Cherry blossom in Tokyo

It is coming close to that time of year again… Our favourite time in Japan, cherry blossom, or as known by the Japanese as sakura. Everything is already starting to be sakura themed; Danone yoghurts, biscuits, cakes, fish cooked in sakura, sakura ice cream. We love it. After having experienced about 12 different years of cherry blossom in Tokyo, we thought we would write down our favourite places and we hope they might turn into your best liked sakura spots in Tokyo!


A stop away from Ebisu, on the hibiya line, the residential area of Naka-Meguro boasts a little river lined with cherry blossom trees on both sides.

In the evenings they have little lanterns lighting the trees around the river. Restaurants are busy, if you plan on eating in a restaurant overlooking the river, either pre-book a table or be prepared to wait for a while. Otherwise, the river sides have food and drink stalls and people are standing on the bridges, enjoying their food and drinks and having a good time. As sakura is a light pink or pinkish colour, drinks are themed to fit in with the cherry blossoms. Pink sparkling wine stalls are set up by the river.

It is worth buying a pink sparkly drink and be part of the Japanese cherry blossom hype. Naka-Meguro is definitely one of our most recommended spots to go and see the blossoms.


Another one of the top cherry blossom viewing spots on our list is Chidorigafuchi. The closest station is Kudanshita, alternatively, Hanzomon is not too far away either. Chidorigafuchi is a moat located at the north-west side of the imperial palace of Tokyo.

The river is lined with cherry blossom trees on either side of it. Plus, looking down to the other end of the moat you have a great view of the Japanese equivalent of the Eifel Tower-the Tokyo Tower.

Renting a rowing boat and paddling along the water past the cherry blossom trees is a great way to see the sakura, but be aware, this is Japan, don’t be late returning your boat. Don’t be put off by the sometimes long queues, they tend to go quite quickly.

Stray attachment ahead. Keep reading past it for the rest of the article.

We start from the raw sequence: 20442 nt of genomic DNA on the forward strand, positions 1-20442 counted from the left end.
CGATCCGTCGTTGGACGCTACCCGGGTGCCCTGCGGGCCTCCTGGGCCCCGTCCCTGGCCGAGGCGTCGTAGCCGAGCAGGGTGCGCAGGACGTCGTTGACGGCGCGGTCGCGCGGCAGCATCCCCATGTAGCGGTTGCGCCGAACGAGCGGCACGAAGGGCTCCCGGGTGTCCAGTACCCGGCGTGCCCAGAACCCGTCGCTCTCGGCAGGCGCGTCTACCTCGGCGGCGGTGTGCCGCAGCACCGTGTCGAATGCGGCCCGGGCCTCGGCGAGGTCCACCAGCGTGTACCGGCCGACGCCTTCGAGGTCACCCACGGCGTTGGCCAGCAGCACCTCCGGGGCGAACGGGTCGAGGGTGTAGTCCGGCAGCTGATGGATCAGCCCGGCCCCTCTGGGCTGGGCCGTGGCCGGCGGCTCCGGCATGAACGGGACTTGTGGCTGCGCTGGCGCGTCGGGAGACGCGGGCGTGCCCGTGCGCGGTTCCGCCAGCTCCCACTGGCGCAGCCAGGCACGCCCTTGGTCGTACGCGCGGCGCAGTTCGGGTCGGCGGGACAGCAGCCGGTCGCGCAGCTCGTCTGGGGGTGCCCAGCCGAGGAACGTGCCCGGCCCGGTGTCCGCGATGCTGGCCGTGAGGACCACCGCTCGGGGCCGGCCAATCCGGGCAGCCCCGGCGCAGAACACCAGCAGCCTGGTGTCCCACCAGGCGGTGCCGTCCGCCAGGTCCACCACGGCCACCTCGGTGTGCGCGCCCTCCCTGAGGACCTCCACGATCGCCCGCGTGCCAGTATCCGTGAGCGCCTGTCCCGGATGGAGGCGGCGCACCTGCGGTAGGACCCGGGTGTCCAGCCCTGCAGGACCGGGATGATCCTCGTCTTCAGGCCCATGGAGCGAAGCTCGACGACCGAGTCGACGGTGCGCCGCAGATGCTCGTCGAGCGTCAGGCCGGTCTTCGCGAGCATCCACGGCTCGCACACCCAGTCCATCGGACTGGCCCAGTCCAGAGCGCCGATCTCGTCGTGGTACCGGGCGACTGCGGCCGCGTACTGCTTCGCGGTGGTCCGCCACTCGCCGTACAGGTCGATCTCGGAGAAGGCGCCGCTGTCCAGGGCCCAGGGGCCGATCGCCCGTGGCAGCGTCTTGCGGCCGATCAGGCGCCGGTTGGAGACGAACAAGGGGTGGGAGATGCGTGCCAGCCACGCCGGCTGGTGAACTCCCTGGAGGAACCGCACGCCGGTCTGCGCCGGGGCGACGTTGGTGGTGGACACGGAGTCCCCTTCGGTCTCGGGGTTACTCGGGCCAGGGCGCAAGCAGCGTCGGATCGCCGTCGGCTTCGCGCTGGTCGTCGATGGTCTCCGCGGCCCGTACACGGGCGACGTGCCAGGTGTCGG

Yasukuni Shrine

Right next to Chidorigafuchi you find the Yasukuni Shrine, a Shinto shrine in the heart of Tokyo. It is a 5 – minute walk from Chidorigafuchi to this shrine and so worth having a look at. Cherry blossom trees line the pathway to the shrine.

And while you are already there take a look at the courtyard filled with food and drink stalls, and sit down with a beer and a grilled fish, while sitting underneath the blossom trees.

Ueno Park

Probably one of the most well-known places for cherry blossom viewing, Ueno Park. It is just outside of the Ueno Park Jr station. If you go here, bring your own food and drink (pick up a bento box from one of the many combinis in Tokyo), as Ueno Park provides mats placed underneath the trees for anyone to sit and have a hanami (picnic).

It can get very crowded at Ueno Park, but definitely worth a visit. If you venture out around Ueno Park you stumble across another temple with a pond. Once again it is possible to rent boats on this pond (though we would recommend keeping that for Chidorigafuchi). As with all other places and anywhere that has sakura viewing spots, the temple surroundings have food and drink stalls.

Sumida River

Our next recommendation is the Sumida River. The closest station is Asakusa. Sumida River is close to Tokyo’s famous Asakusa Temple. If you only have time for one or two places, we would recommend going to one of the above, but if you have a lot of time, this place is great for a walk under the cherry blossom trees and for good pictures of the sakura with the Tokyo Sky Tree. It is also possible to get a boat tour down the Sumida River. If you decide to go here, why not combine it with the Asakusa Temple as well as Kappabashi, a cookers heaven?

Zojoji Temple

This temple is close to Hamamatsucho station. The reason we go there every year is because a friend of ours works close by, so during cherry blossom season we have made it a ritual to go there with a bento box and sit down close to the temple. Zojoji Temple has lovely views of the Tokyo Tower and beautiful grounds for a stroll around.

What has made Zojoji Temple extra special for us though is the procession of the surrounding temples all heading to Zojoji, wearing their traditional outfits-can it get anymore Japanese then this?

We hope you enjoy our selection of cherry blossom spots in Tokyo as much as we do! If you have any other recommendations for viewing spots, do let us know. If you are in Tokyo for this year’s sakura, we hope you have an amazing time and if you are thinking about going but are not sure, we hope we could convince you that cherry blossom in Tokyo is a magical time of year and a definite must see!

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